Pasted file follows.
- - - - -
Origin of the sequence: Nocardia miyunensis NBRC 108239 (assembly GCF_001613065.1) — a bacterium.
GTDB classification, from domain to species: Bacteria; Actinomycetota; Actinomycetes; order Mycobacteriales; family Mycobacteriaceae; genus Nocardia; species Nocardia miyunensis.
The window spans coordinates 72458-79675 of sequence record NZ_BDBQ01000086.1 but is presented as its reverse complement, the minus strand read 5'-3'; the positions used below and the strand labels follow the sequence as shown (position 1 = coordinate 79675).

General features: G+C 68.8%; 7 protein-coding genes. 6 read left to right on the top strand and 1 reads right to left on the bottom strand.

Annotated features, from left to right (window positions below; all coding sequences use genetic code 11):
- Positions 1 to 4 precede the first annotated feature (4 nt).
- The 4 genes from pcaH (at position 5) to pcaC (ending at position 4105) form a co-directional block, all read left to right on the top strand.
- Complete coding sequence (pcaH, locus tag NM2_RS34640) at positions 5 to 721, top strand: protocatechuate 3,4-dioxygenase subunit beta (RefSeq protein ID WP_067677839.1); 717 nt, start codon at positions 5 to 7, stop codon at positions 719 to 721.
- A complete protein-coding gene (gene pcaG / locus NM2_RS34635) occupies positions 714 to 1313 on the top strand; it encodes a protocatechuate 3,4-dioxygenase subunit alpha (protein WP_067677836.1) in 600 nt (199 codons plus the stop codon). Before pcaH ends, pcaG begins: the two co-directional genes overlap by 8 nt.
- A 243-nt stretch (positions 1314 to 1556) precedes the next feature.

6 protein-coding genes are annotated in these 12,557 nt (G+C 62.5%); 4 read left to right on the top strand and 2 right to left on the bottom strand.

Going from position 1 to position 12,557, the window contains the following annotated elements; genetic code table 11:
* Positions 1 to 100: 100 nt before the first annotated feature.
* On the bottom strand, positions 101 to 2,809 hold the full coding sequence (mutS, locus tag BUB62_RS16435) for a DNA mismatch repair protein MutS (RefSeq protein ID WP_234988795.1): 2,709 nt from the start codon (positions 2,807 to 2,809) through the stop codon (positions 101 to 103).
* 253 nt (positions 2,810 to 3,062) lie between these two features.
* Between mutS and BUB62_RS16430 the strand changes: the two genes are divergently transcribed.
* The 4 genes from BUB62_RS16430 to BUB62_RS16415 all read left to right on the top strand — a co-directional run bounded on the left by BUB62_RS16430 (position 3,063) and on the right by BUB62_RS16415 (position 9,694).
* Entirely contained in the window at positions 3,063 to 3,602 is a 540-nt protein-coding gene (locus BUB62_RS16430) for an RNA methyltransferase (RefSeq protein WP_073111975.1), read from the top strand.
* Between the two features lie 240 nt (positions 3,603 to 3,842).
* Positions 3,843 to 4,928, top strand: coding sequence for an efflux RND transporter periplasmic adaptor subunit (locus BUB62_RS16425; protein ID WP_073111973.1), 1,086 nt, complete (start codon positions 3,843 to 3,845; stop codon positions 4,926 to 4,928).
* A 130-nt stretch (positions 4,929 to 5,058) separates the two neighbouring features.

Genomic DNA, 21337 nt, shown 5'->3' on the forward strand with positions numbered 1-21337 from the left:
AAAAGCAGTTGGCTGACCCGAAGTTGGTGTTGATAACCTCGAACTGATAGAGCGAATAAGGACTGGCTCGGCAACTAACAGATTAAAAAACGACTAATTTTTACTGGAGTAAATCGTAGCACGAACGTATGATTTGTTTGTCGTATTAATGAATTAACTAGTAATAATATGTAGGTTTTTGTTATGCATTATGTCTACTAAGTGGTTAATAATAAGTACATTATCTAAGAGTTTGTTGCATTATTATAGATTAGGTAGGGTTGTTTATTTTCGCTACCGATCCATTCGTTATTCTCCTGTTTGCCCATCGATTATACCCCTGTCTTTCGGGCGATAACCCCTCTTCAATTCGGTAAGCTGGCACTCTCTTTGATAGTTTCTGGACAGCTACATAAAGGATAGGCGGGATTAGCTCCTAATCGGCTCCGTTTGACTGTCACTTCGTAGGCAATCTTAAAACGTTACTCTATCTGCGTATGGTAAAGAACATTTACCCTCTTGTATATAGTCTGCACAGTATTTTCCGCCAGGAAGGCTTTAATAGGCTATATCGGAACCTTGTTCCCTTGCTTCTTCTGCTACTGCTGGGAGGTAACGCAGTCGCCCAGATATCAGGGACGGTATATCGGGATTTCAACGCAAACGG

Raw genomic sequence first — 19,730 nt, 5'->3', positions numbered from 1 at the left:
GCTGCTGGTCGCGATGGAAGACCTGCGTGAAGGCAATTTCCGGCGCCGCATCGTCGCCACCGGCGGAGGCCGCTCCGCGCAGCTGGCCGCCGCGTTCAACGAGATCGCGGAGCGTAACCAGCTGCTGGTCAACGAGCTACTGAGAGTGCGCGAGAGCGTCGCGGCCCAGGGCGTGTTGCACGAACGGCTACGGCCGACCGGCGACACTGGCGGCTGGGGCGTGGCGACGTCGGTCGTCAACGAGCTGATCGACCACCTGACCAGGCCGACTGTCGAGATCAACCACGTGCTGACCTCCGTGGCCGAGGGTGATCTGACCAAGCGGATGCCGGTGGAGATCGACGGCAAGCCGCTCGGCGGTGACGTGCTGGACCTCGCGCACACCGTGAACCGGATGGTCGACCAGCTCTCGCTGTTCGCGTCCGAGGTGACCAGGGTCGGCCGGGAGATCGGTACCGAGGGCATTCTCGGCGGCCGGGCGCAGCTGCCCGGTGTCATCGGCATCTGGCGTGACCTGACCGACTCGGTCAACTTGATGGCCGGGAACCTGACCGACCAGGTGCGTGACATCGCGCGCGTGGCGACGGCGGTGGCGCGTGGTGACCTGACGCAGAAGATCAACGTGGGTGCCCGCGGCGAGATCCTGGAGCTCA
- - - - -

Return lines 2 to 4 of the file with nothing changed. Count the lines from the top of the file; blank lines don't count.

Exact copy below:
GTDB classification, from domain to species: Bacteria; Actinomycetota; Actinomycetes; order Mycobacteriales; family Mycobacteriaceae; genus Nocardia; species Nocardia miyunensis.
The window spans coordinates 72458-79675 of sequence record NZ_BDBQ01000086.1 but is presented as its reverse complement, the minus strand read 5'-3'; the positions used below and the strand labels follow the sequence as shown (position 1 = coordinate 79675).

General features: G+C 68.8%; 7 protein-coding genes. 6 read left to right on the top strand and 1 reads right to left on the bottom strand.